CINCINNATI (AP) — The city of Cincinnati is letting merchandise vendors know that when Major League Baseball's All-Star game comes to town next year, they're out.
Most of the regular vendors who set up on streets around Great American Ball Park for Cincinnati Reds games will be exiled from a large "clean zone" section of the riverfront area. That's part of the city's deal to land baseball's annual star player showcase while allowing MLB exclusive rights including MLB merchandise sales during All-Star game-related activities.
The Cincinnati Enquirer (http://cin.ci/1pFMY9F ) reported in Wednesday's editions that the city sent letters to some 50 vendors who will be affected July 9-15, 2015. The city explains in the letter that it wants to give vendors plenty of time to make plans, and offers help in relocating to areas where their sales will be allowed.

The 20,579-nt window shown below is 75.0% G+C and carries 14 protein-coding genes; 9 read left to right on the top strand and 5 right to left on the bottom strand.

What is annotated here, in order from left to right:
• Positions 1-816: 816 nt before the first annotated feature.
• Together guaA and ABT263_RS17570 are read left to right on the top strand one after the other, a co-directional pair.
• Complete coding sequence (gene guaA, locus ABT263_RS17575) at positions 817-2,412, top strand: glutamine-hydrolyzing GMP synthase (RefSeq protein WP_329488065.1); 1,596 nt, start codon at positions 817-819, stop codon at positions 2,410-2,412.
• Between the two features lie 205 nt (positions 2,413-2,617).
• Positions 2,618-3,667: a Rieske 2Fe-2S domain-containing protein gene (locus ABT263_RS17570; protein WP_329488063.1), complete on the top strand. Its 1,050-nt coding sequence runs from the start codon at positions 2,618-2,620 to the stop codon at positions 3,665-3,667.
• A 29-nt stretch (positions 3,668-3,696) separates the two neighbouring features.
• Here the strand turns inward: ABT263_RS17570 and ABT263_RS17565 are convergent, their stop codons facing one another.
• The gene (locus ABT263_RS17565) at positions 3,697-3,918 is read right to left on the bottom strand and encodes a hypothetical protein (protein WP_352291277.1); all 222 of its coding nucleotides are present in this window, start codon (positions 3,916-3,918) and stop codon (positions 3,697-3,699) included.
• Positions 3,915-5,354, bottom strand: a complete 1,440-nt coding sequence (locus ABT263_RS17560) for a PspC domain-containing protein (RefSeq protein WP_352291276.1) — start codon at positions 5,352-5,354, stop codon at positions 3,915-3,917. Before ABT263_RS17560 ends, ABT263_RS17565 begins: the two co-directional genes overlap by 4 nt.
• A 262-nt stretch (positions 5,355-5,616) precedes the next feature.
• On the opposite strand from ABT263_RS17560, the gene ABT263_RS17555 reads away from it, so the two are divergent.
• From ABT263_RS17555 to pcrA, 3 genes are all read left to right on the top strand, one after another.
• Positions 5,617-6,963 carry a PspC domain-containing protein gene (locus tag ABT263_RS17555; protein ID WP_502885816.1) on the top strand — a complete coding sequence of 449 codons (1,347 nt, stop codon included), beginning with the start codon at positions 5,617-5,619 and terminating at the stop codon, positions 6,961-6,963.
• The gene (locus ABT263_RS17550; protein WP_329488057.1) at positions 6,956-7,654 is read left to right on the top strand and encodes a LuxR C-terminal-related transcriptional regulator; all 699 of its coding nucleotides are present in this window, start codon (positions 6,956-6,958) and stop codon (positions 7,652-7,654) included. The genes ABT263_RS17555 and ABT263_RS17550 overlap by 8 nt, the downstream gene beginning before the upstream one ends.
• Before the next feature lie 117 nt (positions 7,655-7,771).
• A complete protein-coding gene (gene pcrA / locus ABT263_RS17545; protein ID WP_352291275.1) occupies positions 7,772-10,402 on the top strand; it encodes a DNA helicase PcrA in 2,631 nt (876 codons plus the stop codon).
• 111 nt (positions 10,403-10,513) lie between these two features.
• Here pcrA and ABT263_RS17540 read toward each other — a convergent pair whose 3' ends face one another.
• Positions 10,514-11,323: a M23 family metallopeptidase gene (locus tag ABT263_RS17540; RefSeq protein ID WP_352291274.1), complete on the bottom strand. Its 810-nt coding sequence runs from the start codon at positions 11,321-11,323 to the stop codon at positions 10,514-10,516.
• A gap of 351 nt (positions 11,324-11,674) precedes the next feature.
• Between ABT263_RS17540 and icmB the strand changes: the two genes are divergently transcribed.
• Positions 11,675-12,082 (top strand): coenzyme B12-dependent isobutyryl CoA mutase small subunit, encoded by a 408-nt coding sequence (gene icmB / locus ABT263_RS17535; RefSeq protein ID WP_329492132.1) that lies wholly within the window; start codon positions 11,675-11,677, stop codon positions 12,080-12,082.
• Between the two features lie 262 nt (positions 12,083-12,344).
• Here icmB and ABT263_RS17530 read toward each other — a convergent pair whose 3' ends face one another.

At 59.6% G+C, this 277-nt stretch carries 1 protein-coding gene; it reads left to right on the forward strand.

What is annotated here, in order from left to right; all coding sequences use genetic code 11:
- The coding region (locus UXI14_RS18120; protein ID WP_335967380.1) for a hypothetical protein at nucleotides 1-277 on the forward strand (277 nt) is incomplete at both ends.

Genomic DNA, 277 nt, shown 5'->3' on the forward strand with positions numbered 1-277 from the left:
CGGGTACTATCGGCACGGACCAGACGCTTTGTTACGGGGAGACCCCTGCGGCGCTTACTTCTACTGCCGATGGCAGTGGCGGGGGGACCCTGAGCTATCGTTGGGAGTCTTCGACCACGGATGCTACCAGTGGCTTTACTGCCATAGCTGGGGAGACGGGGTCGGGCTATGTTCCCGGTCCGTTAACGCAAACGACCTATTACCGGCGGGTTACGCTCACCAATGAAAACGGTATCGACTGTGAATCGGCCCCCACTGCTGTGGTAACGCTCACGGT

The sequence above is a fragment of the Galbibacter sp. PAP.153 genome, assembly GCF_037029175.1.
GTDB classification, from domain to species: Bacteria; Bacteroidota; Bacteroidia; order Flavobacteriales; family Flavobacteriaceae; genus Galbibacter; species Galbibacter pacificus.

"The city of Cincinnati recognized that the inability to sell merchandise and tickets and similar items during this event is now what vendors may have wanted to occur," the letter states.
Cincinnati spokesman Rocky Merz said the city values the role of the vendors, but must "balance the work done by the vendors, the requirements of MLB and the safety of our visitors."
The American Civil Liberties Union in Minnesota recently dropped a legal challenge to the regulations after the city of Minneapolis scaled back restrictions around the site of this year's game.
Charles Samuelson, the state ACLU's executive director, said the rights group remains concerned about the clean zones, which it sees as restricting free speech.
"Here's what the people of Cincinnati need to ask: Is it proper to give control of First Amendment activities for a period of time to a group of businesspeople?" Samuelson asked.
City council members will hear comments on the restrictions next week.